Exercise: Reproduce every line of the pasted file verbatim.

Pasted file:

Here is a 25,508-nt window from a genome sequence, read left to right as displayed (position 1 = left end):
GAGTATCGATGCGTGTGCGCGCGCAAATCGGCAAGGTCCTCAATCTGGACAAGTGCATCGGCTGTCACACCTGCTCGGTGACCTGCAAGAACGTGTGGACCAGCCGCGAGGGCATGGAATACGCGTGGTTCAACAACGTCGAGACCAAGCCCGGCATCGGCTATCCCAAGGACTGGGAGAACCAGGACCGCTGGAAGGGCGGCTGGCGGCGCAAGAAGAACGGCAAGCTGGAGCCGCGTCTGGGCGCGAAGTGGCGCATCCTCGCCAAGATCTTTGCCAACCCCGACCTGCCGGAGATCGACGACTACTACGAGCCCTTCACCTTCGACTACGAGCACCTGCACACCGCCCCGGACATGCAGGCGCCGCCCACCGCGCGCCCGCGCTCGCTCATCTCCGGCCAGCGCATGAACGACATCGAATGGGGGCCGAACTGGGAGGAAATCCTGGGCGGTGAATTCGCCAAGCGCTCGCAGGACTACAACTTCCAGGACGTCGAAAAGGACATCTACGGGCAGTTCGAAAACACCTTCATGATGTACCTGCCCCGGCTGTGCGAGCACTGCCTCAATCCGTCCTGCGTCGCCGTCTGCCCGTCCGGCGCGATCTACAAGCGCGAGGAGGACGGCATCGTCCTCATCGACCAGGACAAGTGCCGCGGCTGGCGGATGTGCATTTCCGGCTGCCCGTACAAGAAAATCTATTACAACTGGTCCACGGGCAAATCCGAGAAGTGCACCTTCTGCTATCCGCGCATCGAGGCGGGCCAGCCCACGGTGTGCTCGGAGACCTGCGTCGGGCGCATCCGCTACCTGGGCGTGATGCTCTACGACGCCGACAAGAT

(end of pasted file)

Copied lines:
Here is a 25,508-nt window from a genome sequence, read left to right as displayed (position 1 = left end):
GAGTATCGATGCGTGTGCGCGCGCAAATCGGCAAGGTCCTCAATCTGGACAAGTGCATCGGCTGTCACACCTGCTCGGTGACCTGCAAGAACGTGTGGACCAGCCGCGAGGGCATGGAATACGCGTGGTTCAACAACGTCGAGACCAAGCCCGGCATCGGCTATCCCAAGGACTGGGAGAACCAGGACCGCTGGAAGGGCGGCTGGCGGCGCAAGAAGAACGGCAAGCTGGAGCCGCGTCTGGGCGCGAAGTGGCGCATCCTCGCCAAGATCTTTGCCAACCCCGACCTGCCGGAGATCGACGACTACTACGAGCCCTTCACCTTCGACTACGAGCACCTGCACACCGCCCCGGACATGCAGGCGCCGCCCACCGCGCGCCCGCGCTCGCTCATCTCCGGCCAGCGCATGAACGACATCGAATGGGGGCCGAACTGGGAGGAAATCCTGGGCGGTGAATTCGCCAAGCGCTCGCAGGACTACAACTTCCAGGACGTCGAAAAGGACATCTACGGGCAGTTCGAAAACACCTTCATGATGTACCTGCCCCGGCTGTGCGAGCACTGCCTCAATCCGTCCTGCGTCGCCGTCTGCCCGTCCGGCGCGATCTACAAGCGCGAGGAGGACGGCATCGTCCTCATCGACCAGGACAAGTGCCGCGGCTGGCGGATGTGCATTTCCGGCTGCCCGTACAAGAAAATCTATTACAACTGGTCCACGGGCAAATCCGAGAAGTGCACCTTCTGCTATCCGCGCATCGAGGCGGGCCAGCCCACGGTGTGCTCGGAGACCTGCGTCGGGCGCATCCGCTACCTGGGCGTGATGCTCTACGACGCCGACAAGAT